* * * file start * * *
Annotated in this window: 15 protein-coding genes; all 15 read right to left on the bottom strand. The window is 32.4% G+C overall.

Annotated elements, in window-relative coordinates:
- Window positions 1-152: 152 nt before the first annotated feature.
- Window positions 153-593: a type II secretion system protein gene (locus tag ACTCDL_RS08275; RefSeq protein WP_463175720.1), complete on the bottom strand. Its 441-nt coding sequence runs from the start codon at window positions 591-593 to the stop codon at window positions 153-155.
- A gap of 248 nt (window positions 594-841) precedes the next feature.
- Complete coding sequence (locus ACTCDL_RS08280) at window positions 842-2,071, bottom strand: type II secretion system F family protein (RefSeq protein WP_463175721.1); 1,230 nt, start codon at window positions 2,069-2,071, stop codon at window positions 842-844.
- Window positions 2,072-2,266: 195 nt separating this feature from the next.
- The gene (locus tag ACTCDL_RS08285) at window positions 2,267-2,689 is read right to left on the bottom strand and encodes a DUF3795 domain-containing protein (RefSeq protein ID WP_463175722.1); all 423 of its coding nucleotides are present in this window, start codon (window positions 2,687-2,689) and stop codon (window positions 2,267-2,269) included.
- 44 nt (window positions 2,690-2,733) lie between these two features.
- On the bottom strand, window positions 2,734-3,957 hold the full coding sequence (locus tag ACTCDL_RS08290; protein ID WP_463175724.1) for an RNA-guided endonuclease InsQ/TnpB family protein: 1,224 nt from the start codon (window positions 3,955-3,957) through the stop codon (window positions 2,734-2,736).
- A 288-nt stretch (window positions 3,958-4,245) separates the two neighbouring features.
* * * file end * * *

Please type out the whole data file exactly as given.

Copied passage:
Annotated in this window: 15 protein-coding genes; all 15 read right to left on the bottom strand. The window is 32.4% G+C overall.

Annotated elements, in window-relative coordinates:
- Window positions 1-152: 152 nt before the first annotated feature.
- Window positions 153-593: a type II secretion system protein gene (locus tag ACTCDL_RS08275; RefSeq protein WP_463175720.1), complete on the bottom strand. Its 441-nt coding sequence runs from the start codon at window positions 591-593 to the stop codon at window positions 153-155.
- A gap of 248 nt (window positions 594-841) precedes the next feature.
- Complete coding sequence (locus ACTCDL_RS08280) at window positions 842-2,071, bottom strand: type II secretion system F family protein (RefSeq protein WP_463175721.1); 1,230 nt, start codon at window positions 2,069-2,071, stop codon at window positions 842-844.
- Window positions 2,072-2,266: 195 nt separating this feature from the next.
- The gene (locus tag ACTCDL_RS08285) at window positions 2,267-2,689 is read right to left on the bottom strand and encodes a DUF3795 domain-containing protein (RefSeq protein ID WP_463175722.1); all 423 of its coding nucleotides are present in this window, start codon (window positions 2,687-2,689) and stop codon (window positions 2,267-2,269) included.
- 44 nt (window positions 2,690-2,733) lie between these two features.
- On the bottom strand, window positions 2,734-3,957 hold the full coding sequence (locus tag ACTCDL_RS08290; protein ID WP_463175724.1) for an RNA-guided endonuclease InsQ/TnpB family protein: 1,224 nt from the start codon (window positions 3,955-3,957) through the stop codon (window positions 2,734-2,736).
- A 288-nt stretch (window positions 3,958-4,245) separates the two neighbouring features.